"January Thaw"—typical winter conditions—except on my
driveway. There snow became black ice. Thawing a little in time for the nightly freeze.
As I write, a glance outside reveals a dull gray
pall reminding us that more winter will come. These
days are perfect for reading about, planning for,
and starting something quilted. Choose bright, happy
colors to lift your spirit, and a simple pattern,
easy to assemble. Easy to follow designs are
9-patch, 9-patch improved, Mock Log Cabin, a 9-patch
variation. An Amish design,
"Square-in-a-Square," is easy to assemble
and can be done in plain colors (Amish) or
combination of print and plain fabric.
Avoid dark and dull colors and fabrics that are
difficult to work with—sheer, knit, polyester, and
silks. Personally, I use "eye" appeal in
Quilting magazines and quilt class instructors
use color wheels to teach color selections for
quilted projects. Alex Anderson, teacher, designer,
lecturer says, "It’s not whether you like a
particular color. It is simply a matter of
understanding how various colors work
together." Ms. Anderson lists three basic color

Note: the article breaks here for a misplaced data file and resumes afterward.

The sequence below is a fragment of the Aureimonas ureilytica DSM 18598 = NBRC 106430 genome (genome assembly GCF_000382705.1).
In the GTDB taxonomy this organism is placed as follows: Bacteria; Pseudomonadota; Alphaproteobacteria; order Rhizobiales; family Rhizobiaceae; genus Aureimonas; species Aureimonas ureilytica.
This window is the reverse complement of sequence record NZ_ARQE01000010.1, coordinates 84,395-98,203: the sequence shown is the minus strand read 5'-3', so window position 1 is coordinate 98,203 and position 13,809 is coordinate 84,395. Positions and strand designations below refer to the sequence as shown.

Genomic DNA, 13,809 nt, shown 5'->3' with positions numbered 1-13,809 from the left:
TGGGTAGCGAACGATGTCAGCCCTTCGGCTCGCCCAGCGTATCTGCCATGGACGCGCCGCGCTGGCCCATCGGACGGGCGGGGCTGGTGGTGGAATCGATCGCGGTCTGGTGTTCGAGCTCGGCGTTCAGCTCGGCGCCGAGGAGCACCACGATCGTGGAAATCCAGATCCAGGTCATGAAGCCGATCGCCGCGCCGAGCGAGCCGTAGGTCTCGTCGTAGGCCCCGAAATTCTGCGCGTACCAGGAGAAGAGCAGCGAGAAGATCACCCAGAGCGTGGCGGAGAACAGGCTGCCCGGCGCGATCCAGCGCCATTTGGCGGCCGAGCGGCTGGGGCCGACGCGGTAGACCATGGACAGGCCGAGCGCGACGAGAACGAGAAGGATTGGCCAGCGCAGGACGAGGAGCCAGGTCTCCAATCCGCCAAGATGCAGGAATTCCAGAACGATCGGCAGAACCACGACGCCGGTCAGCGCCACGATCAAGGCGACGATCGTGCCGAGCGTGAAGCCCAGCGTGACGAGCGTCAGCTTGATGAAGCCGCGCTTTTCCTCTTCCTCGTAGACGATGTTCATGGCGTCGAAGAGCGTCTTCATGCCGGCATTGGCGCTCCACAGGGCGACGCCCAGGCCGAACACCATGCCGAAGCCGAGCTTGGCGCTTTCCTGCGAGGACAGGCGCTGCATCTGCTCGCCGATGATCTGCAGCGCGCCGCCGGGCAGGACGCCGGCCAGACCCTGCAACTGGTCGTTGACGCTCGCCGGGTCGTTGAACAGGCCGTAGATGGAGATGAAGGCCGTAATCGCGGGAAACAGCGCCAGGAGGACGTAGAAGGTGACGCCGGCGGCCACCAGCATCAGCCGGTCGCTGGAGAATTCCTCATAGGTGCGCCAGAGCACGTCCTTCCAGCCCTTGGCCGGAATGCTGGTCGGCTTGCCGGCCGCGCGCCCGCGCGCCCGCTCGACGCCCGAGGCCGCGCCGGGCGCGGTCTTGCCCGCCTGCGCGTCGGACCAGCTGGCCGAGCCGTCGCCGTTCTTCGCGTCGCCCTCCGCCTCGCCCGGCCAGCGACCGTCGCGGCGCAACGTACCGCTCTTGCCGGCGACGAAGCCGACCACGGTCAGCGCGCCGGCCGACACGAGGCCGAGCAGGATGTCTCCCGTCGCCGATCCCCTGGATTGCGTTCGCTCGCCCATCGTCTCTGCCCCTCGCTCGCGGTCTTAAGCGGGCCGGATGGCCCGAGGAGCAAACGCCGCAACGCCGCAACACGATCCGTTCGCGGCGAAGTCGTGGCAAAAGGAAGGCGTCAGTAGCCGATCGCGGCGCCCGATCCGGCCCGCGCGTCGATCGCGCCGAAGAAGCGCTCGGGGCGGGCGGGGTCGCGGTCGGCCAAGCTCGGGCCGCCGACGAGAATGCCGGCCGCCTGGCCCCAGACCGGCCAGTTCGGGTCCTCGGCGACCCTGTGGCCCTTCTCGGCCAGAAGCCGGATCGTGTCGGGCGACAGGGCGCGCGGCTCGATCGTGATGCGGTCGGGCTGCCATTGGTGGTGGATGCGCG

combination, complementary, triadic, and analogous.
Complementary colors are opposite on the color
wheel; such as, red and green. Triadic colors; such
as red, green, and yellow, are determined by placing
an equilateral triangle over the color wheel.
Analogous color appear next to each other on the
color wheel; orange, orange-yellow, and yellow. The
purchase of a color wheel is a good investment if
you have trouble selecting colors for your quilt.
Art supply stores, school supply stores and some
quilt shops carry color wheels.
I would like to add a fourth color combination to
the age-old basic three. I would call it abstract
color design. In the quilt art of newer quilters, it
appears the "picture" they want is
obtained by using color combinations other than the
basic three. The effects are shocking and dramatic,
interesting and sometimes pleasing.